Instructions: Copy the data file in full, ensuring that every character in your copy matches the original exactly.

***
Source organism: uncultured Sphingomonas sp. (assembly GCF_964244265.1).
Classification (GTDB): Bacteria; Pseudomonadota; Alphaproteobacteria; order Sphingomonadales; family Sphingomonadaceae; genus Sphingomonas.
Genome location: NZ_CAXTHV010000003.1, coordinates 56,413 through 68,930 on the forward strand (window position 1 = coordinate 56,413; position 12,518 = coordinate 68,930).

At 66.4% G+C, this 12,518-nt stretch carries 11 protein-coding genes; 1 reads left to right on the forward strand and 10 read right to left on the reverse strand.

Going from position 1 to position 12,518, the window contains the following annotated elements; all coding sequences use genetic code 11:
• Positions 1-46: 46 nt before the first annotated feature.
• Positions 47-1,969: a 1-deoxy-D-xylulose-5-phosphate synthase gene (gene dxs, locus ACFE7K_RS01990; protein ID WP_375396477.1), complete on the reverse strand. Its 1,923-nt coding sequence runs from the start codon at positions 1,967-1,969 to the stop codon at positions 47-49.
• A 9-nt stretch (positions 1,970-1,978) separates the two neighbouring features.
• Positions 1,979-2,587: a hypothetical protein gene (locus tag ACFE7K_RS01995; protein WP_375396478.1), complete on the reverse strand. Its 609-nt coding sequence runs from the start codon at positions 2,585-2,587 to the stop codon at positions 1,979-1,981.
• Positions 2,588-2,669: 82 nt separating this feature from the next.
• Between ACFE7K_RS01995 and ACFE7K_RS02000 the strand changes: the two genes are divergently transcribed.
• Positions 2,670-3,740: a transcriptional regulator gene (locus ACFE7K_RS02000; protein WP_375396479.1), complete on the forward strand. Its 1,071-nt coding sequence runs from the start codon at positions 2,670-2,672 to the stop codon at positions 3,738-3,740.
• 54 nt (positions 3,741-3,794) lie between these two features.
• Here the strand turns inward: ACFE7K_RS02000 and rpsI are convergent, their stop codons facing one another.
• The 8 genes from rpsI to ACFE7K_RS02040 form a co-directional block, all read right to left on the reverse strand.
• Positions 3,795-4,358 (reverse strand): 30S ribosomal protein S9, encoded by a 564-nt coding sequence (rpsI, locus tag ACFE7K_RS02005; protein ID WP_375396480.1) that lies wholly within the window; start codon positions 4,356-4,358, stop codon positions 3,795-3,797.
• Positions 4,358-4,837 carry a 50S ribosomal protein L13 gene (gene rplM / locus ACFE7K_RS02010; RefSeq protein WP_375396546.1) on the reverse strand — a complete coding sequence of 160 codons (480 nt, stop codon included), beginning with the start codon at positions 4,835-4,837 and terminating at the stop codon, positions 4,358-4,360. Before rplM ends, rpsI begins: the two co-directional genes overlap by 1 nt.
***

Source organism: uncultured Sphingomonas sp. (assembly GCF_964244265.1).
Classification (GTDB): Bacteria; Pseudomonadota; Alphaproteobacteria; order Sphingomonadales; family Sphingomonadaceae; genus Sphingomonas.
Genome location: NZ_CAXTHV010000003.1, coordinates 56,413 through 68,930 on the forward strand (window position 1 = coordinate 56,413; position 12,518 = coordinate 68,930).

At 66.4% G+C, this 12,518-nt stretch carries 11 protein-coding genes; 1 reads left to right on the forward strand and 10 read right to left on the reverse strand.

Going from position 1 to position 12,518, the window contains the following annotated elements; all coding sequences use genetic code 11:
• Positions 1-46: 46 nt before the first annotated feature.
• Positions 47-1,969: a 1-deoxy-D-xylulose-5-phosphate synthase gene (gene dxs, locus ACFE7K_RS01990; protein ID WP_375396477.1), complete on the reverse strand. Its 1,923-nt coding sequence runs from the start codon at positions 1,967-1,969 to the stop codon at positions 47-49.
• A 9-nt stretch (positions 1,970-1,978) separates the two neighbouring features.
• Positions 1,979-2,587: a hypothetical protein gene (locus tag ACFE7K_RS01995; protein WP_375396478.1), complete on the reverse strand. Its 609-nt coding sequence runs from the start codon at positions 2,585-2,587 to the stop codon at positions 1,979-1,981.
• Positions 2,588-2,669: 82 nt separating this feature from the next.
• Between ACFE7K_RS01995 and ACFE7K_RS02000 the strand changes: the two genes are divergently transcribed.
• Positions 2,670-3,740: a transcriptional regulator gene (locus ACFE7K_RS02000; protein WP_375396479.1), complete on the forward strand. Its 1,071-nt coding sequence runs from the start codon at positions 2,670-2,672 to the stop codon at positions 3,738-3,740.
• 54 nt (positions 3,741-3,794) lie between these two features.
• Here the strand turns inward: ACFE7K_RS02000 and rpsI are convergent, their stop codons facing one another.
• The 8 genes from rpsI to ACFE7K_RS02040 form a co-directional block, all read right to left on the reverse strand.
• Positions 3,795-4,358 (reverse strand): 30S ribosomal protein S9, encoded by a 564-nt coding sequence (rpsI, locus tag ACFE7K_RS02005; protein ID WP_375396480.1) that lies wholly within the window; start codon positions 4,356-4,358, stop codon positions 3,795-3,797.
• Positions 4,358-4,837 carry a 50S ribosomal protein L13 gene (gene rplM / locus ACFE7K_RS02010; RefSeq protein WP_375396546.1) on the reverse strand — a complete coding sequence of 160 codons (480 nt, stop codon included), beginning with the start codon at positions 4,835-4,837 and terminating at the stop codon, positions 4,358-4,360. Before rplM ends, rpsI begins: the two co-directional genes overlap by 1 nt.